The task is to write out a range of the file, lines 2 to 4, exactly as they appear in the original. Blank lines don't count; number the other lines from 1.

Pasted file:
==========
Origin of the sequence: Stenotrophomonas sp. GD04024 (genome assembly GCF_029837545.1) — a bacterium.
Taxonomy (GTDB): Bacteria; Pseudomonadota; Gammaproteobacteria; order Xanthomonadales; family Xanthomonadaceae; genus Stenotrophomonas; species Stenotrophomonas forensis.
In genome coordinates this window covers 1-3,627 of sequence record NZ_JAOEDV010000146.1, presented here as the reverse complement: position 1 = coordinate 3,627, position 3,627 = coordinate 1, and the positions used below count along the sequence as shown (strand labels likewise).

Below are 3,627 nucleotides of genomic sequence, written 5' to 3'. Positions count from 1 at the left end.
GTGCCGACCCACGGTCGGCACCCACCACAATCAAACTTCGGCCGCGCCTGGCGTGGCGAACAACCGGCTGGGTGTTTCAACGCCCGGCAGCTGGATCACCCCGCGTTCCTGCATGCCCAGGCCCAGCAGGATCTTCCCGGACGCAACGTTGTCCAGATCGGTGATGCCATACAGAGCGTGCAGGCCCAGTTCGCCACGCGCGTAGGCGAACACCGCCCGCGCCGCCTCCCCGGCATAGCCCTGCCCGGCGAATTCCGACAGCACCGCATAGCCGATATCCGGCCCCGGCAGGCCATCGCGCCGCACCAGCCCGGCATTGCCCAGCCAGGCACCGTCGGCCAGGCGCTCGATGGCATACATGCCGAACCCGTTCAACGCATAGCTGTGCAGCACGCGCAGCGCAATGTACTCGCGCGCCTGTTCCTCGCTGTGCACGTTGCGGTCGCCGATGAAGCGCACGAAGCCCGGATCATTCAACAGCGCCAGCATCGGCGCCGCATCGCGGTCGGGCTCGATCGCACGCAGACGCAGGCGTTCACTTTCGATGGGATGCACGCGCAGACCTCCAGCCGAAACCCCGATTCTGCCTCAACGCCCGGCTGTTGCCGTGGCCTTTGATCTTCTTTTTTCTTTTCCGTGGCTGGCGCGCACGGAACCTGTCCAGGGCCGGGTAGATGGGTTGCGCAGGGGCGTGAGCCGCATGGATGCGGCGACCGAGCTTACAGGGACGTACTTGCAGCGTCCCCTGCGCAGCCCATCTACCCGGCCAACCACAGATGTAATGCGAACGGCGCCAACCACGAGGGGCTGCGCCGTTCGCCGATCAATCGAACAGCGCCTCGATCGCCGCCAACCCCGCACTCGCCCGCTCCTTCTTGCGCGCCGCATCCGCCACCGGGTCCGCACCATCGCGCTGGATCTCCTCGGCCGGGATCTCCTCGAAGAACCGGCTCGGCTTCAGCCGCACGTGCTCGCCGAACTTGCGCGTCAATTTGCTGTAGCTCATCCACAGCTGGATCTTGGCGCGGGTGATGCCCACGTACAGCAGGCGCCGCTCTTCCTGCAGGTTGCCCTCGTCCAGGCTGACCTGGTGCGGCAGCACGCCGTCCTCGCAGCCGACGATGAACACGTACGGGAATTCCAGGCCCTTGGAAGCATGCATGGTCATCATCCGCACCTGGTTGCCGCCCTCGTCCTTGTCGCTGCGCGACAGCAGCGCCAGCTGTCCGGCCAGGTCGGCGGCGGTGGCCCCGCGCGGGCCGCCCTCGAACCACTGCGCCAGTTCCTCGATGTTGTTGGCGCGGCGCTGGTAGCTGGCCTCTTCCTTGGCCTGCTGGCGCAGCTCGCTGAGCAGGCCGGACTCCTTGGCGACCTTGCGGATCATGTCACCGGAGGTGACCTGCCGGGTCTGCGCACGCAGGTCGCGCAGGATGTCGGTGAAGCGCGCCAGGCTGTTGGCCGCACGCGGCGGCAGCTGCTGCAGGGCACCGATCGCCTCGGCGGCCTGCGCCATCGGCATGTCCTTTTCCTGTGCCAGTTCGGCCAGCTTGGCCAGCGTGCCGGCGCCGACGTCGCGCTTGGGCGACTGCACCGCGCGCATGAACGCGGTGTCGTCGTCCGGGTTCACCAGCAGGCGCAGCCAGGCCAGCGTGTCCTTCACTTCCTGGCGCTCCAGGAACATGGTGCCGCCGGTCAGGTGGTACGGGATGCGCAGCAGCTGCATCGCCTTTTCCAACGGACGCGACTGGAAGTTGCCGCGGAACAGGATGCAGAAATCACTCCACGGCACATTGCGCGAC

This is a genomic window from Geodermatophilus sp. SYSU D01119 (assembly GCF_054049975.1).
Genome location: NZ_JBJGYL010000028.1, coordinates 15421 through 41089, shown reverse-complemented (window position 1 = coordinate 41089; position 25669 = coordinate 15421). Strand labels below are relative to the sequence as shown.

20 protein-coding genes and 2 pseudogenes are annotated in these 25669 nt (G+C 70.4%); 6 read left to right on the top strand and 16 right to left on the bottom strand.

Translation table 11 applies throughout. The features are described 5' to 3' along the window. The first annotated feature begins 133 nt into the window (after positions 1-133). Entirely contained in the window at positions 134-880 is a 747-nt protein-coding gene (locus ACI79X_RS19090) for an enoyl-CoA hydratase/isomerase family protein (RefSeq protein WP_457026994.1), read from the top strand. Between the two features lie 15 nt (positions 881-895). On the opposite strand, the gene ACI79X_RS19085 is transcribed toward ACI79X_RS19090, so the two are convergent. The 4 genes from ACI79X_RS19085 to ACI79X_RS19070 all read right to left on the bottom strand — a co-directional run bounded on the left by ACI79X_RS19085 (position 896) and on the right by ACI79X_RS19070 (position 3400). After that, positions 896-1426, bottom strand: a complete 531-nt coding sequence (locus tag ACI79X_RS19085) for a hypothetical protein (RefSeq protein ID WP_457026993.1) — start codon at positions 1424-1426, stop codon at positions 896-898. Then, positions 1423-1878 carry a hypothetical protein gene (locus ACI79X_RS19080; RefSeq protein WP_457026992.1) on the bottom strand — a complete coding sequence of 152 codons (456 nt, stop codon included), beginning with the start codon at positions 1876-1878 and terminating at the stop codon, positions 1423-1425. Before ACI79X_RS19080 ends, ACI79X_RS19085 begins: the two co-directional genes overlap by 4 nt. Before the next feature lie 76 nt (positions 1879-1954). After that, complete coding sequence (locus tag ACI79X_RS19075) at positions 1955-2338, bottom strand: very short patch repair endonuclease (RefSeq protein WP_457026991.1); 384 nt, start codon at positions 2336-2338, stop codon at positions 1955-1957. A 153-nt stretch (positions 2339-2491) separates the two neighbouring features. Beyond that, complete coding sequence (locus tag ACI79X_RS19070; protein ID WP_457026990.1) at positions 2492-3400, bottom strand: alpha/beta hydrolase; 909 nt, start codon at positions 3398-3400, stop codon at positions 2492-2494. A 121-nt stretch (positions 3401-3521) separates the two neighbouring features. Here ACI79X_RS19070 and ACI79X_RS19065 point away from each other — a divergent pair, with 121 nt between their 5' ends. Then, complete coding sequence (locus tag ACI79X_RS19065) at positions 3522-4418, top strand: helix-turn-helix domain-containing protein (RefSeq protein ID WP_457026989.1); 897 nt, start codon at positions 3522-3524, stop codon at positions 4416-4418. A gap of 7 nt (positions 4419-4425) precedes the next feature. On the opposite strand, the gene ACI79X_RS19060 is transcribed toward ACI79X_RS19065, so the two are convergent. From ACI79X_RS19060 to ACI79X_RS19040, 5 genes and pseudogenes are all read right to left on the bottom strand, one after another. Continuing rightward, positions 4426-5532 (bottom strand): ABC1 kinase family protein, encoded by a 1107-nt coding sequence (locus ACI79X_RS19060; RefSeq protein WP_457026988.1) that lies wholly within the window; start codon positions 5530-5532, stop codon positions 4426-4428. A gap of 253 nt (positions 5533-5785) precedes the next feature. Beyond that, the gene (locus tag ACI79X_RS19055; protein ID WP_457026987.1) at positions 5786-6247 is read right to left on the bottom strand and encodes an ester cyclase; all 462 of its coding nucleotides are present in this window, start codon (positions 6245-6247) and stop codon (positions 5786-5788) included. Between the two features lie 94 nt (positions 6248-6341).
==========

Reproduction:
Taxonomy (GTDB): Bacteria; Pseudomonadota; Gammaproteobacteria; order Xanthomonadales; family Xanthomonadaceae; genus Stenotrophomonas; species Stenotrophomonas forensis.
In genome coordinates this window covers 1-3,627 of sequence record NZ_JAOEDV010000146.1, presented here as the reverse complement: position 1 = coordinate 3,627, position 3,627 = coordinate 1, and the positions used below count along the sequence as shown (strand labels likewise).

Below are 3,627 nucleotides of genomic sequence, written 5' to 3'. Positions count from 1 at the left end.